The Testimony Of The Tell-El-Amarna Tablets -- By: Henry Hayman
BSac 50:200 (April 1893) p. 696
The Testimony Of The Tell-El-Amarna Tablets
Probably no discovery of antique records in the century now drawing to a close has surpassed, or even equalled in importance, that of the clay tablets, with Babylonish cuneiform script upon them, discovered in 1887, at Tell-el-Amarna, in Upper Egypt. The authority which I principally follow in the following remarks upon them, is that of Rev. A. H. Sayce, M. A., Deputy Professor of Comparative Philology in my own University of Oxford. His brilliant success in difficult decipherment of documents from seats of record, remote alike in time and place, has stamped him as second to none of the English-speaking race in that abstruse province of scholarship. No doubt the ardor of a young explorer in a previously untrodden field of research led him rather to overdraw the bow in some of his earlier estimates of Hittite suzerainty over Western Asia; and his depreciation of the authority of Herodotus, especially in the Egyptian section of that worthy’s great work, has not commended itself to the common sense of scholars, but he seems, in attacking the actual symbols of an antique syllabary, to be guided by the true instinct of archaeological scholarship; and he happened to be engaged in the perennial harvest of antiquities on the banks of the Nile, when the report reached Cairo of a “treasure trove” of unusual interest, together with a number of the tablets of which it consisted, destined for the Boulaq Museum. A much larger number found their way soon after to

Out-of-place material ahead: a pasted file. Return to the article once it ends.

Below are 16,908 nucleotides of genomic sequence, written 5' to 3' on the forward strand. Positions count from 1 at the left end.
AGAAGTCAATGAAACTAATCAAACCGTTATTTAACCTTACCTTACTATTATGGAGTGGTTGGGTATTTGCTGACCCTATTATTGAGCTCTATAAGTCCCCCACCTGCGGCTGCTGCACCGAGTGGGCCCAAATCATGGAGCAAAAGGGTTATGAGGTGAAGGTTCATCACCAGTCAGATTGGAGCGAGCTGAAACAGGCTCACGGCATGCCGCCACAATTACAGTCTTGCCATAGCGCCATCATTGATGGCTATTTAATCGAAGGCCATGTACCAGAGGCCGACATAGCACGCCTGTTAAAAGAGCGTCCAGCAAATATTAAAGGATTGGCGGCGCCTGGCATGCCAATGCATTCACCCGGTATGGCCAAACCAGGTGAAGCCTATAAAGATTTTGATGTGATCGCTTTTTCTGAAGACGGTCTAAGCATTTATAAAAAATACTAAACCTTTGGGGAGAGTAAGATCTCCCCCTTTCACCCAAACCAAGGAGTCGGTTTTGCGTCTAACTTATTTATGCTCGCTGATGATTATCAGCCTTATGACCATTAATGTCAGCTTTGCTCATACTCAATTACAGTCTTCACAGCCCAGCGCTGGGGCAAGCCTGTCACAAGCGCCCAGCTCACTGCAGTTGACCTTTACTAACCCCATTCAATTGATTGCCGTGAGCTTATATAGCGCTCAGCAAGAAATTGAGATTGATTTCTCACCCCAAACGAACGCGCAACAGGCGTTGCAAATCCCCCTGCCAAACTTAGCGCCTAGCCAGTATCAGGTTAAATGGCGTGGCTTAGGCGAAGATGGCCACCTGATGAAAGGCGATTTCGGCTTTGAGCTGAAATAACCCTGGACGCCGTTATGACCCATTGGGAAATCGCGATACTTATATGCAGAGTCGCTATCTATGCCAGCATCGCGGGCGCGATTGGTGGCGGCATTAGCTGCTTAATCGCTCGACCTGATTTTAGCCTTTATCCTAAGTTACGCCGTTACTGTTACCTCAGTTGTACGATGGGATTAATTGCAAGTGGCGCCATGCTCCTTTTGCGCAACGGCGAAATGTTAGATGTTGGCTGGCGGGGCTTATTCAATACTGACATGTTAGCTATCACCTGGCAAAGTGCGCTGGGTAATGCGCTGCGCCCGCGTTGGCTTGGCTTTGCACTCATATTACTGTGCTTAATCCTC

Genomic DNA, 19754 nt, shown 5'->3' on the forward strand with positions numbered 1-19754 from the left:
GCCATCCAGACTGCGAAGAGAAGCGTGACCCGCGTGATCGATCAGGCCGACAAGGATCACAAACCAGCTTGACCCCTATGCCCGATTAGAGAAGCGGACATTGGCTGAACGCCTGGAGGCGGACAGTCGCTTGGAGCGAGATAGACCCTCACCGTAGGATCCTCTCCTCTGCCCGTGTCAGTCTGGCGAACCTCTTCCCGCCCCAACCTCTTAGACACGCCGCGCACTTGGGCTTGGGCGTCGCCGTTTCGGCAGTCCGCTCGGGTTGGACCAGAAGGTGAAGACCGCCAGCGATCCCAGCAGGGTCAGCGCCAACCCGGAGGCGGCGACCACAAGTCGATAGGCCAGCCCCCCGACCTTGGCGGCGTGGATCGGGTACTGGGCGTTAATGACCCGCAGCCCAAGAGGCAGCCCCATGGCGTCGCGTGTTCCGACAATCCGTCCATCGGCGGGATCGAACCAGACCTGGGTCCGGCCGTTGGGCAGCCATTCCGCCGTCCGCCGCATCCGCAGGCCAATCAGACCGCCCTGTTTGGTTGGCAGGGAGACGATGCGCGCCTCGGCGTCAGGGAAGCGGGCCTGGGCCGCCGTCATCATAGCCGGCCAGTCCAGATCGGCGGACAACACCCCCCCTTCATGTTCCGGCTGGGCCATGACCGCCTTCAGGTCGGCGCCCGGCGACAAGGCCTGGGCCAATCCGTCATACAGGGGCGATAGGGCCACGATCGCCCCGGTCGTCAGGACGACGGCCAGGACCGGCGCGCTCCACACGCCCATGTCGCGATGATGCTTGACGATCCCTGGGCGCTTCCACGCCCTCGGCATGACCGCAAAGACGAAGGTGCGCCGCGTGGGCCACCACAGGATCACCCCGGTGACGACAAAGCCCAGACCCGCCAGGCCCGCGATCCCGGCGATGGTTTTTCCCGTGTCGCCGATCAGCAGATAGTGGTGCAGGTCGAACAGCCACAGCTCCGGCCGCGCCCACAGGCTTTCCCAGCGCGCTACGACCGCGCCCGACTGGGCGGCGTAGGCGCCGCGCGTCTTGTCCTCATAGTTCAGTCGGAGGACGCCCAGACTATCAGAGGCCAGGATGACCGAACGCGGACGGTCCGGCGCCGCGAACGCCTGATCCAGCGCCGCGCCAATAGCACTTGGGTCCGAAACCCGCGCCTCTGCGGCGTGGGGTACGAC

BSac 50:200 (April 1893) p. 697
the Berlin Museum, and eighty-two have since become the property of the trustees of the British Museum in London. But all alike now form part of the heritage of world-wide scholarship.
The first thought of Professor Sayce pointed to the period of Nebuchadrezzar’s subjugation of Egypt, when of course Babylonish script would be current in the line of march of that conqueror. But a less superficial glance showed the tablets to be vastly older, being an entire collection of despatches from foreign dependents or distant potentates to two Pharaohs of a pre-Mosaic date, Amenophis the Third and the Fourth. The broad results, historical and literary, which they at once clearly established were: (1) an Egyptian supremacy over Palestine and a large part of Syria in the fifteenth or even sixteenth century B. C, and (2) the prevalence, for diplomatic intercourse, of the Babylonish language and script, west of the Euphrates to the Mediterranean, extending, in these reigns, to Egypt itself. This latter fact implies a diffusion of Babylonish culture and influence only derivable from an ascendency of that empire over these western regions at a period previous to that of this Egyptian supremacy. Babylon had overru...
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